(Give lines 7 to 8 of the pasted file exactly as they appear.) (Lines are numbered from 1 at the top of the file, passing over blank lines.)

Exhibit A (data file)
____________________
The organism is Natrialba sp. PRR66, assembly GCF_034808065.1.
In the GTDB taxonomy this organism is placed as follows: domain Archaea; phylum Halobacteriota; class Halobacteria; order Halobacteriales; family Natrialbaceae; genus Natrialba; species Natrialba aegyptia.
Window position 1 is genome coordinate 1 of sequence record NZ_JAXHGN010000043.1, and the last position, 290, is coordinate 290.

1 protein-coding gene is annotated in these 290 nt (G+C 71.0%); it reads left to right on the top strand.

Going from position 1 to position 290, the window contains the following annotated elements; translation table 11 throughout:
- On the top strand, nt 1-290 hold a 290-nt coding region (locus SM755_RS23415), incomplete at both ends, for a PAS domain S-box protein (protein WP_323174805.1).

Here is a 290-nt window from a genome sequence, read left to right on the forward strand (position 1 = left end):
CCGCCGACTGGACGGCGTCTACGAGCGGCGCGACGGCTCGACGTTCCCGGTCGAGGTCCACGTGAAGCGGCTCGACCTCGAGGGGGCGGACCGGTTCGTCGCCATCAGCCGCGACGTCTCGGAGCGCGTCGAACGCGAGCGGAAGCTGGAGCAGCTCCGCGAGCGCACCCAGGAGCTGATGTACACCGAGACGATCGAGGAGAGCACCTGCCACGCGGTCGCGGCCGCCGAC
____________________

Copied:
Here is a 290-nt window from a genome sequence, read left to right on the forward strand (position 1 = left end):
CCGCCGACTGGACGGCGTCTACGAGCGGCGCGACGGCTCGACGTTCCCGGTCGAGGTCCACGTGAAGCGGCTCGACCTCGAGGGGGCGGACCGGTTCGTCGCCATCAGCCGCGACGTCTCGGAGCGCGTCGAACGCGAGCGGAAGCTGGAGCAGCTCCGCGAGCGCACCCAGGAGCTGATGTACACCGAGACGATCGAGGAGAGCACCTGCCACGCGGTCGCGGCCGCCGAC